Here was a man who at every point following his dramatic conversion, tried to emulate to the nth degree the life of Jesus; a man who held stong views on how the Gospel was to be interpreted; a man, who to our 21st century eyes may appear at times misogynistic, fanatical and arrogant; a man who was not afraid to play the Roman citizen trump card from time to time, and yet through his sheer determination, unwavering belief and absolute trust in the Truth, demonstrated powerfully what it means to live and die for Christ.

I suspect that I will continue to wrestle with my views on St Paul, but meeting him in the places where he dared to follow God’s will for his life can only lead to a greater understanding of his place in God’s mission

For I am the least of the apostles, unfit to be called an apostle, because I persecuted the church of God. But by the grace of God I am what I am, and his grace towards me has not been in vain. On the contrary, I worked harder than any of them—though it was not I, but the grace of God that is with me – 1 Corinthians 15:9-10

The life of St Paul depicted in carved wood panels, Vatican Museum, Rome

The life of St Paul depicted in carved wood panels, Vatican Museum, Rome

The Body of Christ

We are the body of Christ

We are the body of Christ

The New Testament module I have just completed was interesting in many ways. Its main focus was on several of the Pauline letters, including the epistles to the Galatians, Romans and Corinthians. New insights were gained into the background, setting and context of these letters as well as the character of Paul himself. This was particularly challenging as my natural tendency is to regard Paul with a small measure of annoyance and a gritting of teeth.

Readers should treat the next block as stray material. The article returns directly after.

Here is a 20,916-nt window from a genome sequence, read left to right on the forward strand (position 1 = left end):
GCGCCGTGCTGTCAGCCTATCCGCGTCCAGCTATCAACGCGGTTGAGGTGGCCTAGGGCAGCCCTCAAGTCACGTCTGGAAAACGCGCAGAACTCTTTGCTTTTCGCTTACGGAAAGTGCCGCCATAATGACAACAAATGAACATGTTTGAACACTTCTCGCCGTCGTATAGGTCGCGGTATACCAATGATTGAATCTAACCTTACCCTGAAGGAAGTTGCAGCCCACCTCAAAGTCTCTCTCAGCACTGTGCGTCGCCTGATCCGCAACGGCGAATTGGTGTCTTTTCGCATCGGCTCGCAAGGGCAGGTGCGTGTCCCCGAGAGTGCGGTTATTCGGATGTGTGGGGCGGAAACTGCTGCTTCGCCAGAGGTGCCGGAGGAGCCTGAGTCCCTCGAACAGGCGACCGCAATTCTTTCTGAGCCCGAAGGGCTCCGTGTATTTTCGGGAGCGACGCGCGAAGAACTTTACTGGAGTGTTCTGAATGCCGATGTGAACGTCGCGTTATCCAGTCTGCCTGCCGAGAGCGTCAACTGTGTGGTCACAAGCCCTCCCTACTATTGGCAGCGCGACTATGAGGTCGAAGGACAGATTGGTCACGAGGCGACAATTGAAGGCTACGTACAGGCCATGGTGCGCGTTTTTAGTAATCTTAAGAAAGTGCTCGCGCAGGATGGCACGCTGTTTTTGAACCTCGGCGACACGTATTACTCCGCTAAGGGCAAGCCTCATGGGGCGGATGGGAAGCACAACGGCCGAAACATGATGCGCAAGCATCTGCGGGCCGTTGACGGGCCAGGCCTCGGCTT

Don’t get me wrong, I have learned to love and admire St Paul; for his sheer hard work and determination in setting up the early churches, his zealousness for spreading the message of Christ and his genuineness in his beliefs. It’s just that sometimes I wonder, ‘Is that really what you meant Paul?’

One passage though, in which he explained the metaphor of ‘the body of Christ’ brooks no argument from me and we were asked to prepare a sermon on it as part of the course. Here then is a copy of that sermon, intended with my own church congregation in mind, but here delivered hopefully to an equally receptive, varied and open online congregation.

The passage it relates to is 1 Corinthians 12:12-26

As the writing on the barn wall stated, “All animals are equal…” This declaration by the animals in George Orwell’s novel Animal Farm laid down a rule which many democratic societies have upheld as a basic principle. However, if we are all equal doesn’t that mean that we all have to be the same? Not physically the same but doing the same thing, thinking the same thoughts, making everything neat and uniform, because in this way we will surely achieve unity. Won’t we? And isn’t uniformity the thing that we as a church strive for in our liturgy, church management and doctrine?